2. Artistic Worth. Is this actually a worthy piece of art apart from the immoral content. This is what separates Chaucer’s Canterbury Tales and The Illiad from the latest Seth Rogen flick (and don’t anybody try to argue that a Seth Rogen movie is artistically worthy. It just ain’t, Ok?) This is a bit more of a grey area. What about someone like Eminem, who uses his considerable talent to promote all sorts of evils. “Stan” was the song that convinced me that rap music could be artistically worthy; it’s also a creepy, profane tale of dysfunction and suicide. (Don’t listen to it. It’s messed up.) Listening to Eminem is a bit like hearing a Beethoven Symphony mixed with all sorts of crass and profane musings? Does Eminem’s artistic talent outweight his depravity?

I think this is an area where Christians can get tripped up. Just because something is artistically worthy does not mean it’s worth our time, or that it’s not sinful. Take comedy for instance. Much of modern comedy is incredibly effective and also incredibly crude. Christians will often use as an excuse “But it’s funny.”  And it is. Sometimes it’s downright hilarious. That still doesn’t make it right. Watching innapropriate humor and then saying “But it’s funny” as an excuse is sort of like committing adultery and then using the excuse “But she was really gorgeous.” It’s still wrong.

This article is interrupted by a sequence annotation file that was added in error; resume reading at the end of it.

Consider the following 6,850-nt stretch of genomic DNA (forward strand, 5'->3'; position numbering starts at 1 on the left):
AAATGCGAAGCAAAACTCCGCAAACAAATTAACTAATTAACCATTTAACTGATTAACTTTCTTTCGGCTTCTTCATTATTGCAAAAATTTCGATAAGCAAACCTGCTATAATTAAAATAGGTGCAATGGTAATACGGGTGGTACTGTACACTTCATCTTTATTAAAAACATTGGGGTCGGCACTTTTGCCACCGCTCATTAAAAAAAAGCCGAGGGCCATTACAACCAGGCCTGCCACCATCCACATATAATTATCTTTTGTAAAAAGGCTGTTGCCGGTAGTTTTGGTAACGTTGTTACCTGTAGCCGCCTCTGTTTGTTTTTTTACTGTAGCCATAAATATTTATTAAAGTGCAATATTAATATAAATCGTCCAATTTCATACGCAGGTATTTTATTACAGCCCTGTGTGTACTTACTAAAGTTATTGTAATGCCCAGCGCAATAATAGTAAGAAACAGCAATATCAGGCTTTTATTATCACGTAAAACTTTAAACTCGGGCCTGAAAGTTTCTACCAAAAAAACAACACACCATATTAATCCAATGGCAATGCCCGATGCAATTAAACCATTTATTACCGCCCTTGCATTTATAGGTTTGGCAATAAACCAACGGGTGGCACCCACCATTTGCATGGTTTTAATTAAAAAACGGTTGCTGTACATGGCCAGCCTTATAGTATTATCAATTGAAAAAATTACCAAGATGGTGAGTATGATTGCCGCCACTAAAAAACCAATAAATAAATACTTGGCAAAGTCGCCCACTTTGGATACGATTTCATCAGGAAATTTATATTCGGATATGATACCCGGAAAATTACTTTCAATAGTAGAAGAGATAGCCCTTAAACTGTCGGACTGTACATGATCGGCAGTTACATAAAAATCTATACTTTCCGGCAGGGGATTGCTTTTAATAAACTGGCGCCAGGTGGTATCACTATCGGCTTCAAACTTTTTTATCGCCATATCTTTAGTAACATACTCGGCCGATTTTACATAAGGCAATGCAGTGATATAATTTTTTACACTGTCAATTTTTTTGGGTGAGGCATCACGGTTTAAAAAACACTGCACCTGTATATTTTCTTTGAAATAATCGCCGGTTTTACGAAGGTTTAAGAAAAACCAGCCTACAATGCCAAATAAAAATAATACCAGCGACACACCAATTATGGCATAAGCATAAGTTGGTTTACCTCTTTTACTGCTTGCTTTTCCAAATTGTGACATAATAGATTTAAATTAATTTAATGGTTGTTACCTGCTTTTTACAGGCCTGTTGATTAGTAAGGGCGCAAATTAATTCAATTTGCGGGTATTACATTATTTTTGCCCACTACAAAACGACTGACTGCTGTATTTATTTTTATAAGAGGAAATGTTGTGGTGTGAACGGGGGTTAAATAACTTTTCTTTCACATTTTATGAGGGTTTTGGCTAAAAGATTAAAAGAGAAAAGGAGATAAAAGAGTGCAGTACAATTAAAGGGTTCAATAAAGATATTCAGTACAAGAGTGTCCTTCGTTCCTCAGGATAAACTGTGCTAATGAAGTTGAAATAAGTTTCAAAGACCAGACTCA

3. Grey Areas. For my final point I’m going to use the Ramones as an example, partially because it’s relevant and partially just because I wanted to mention the Ramones. The Ramones were known for their over-the-top, corny lyrics. For example, some of their songs are Beat on The Brat (“Beat on the brat, beat on the brat, beat on the brat with a baseball bat!”) and Now I Wanna Sniff Some Glue, which was the first positive song that they wrote. Are these songs actually promoting child abuse and drug use? Are they a sort of satiric black comedy, attacking a sort of behavior by pretending to naively be enthusiastic about it, like Jonathan Swift’s A Modest Proposal. (To be fair, Jonathan Swift was much more talented than the Ramones.) If they are being sarcastic, is this sort of humor worth our time. Are the Ramones simply too cheap and tawdry to be worth listening to in the first place?

Thoughts?

Currently Listening: The Matchbox 20 station on Pandora, which plays the best music. So far it’s played songs by Goo Goo Dolls, The Verve, Collective Soul, 3 Doors Down, Third Eye Blind, OneRepublic, and of course Matchbox 20. All of the best pop/rock bands were from the 90s. They seemed to have a lot more popular songs with meaningful lyrics back then.

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2 Comments leave one →
  1. October 10, 2011 5:04 am

    Good points. Definitely not something that’s really thought about in mainstream Americanism. Evangelical churches tend heavily towards doing things that make them “feel good,” because “feeling good” is apparently how they draw closer to God. Allow me to point out that the Rastafarians use this exact same argument when they claim marijuana use as a sacrament.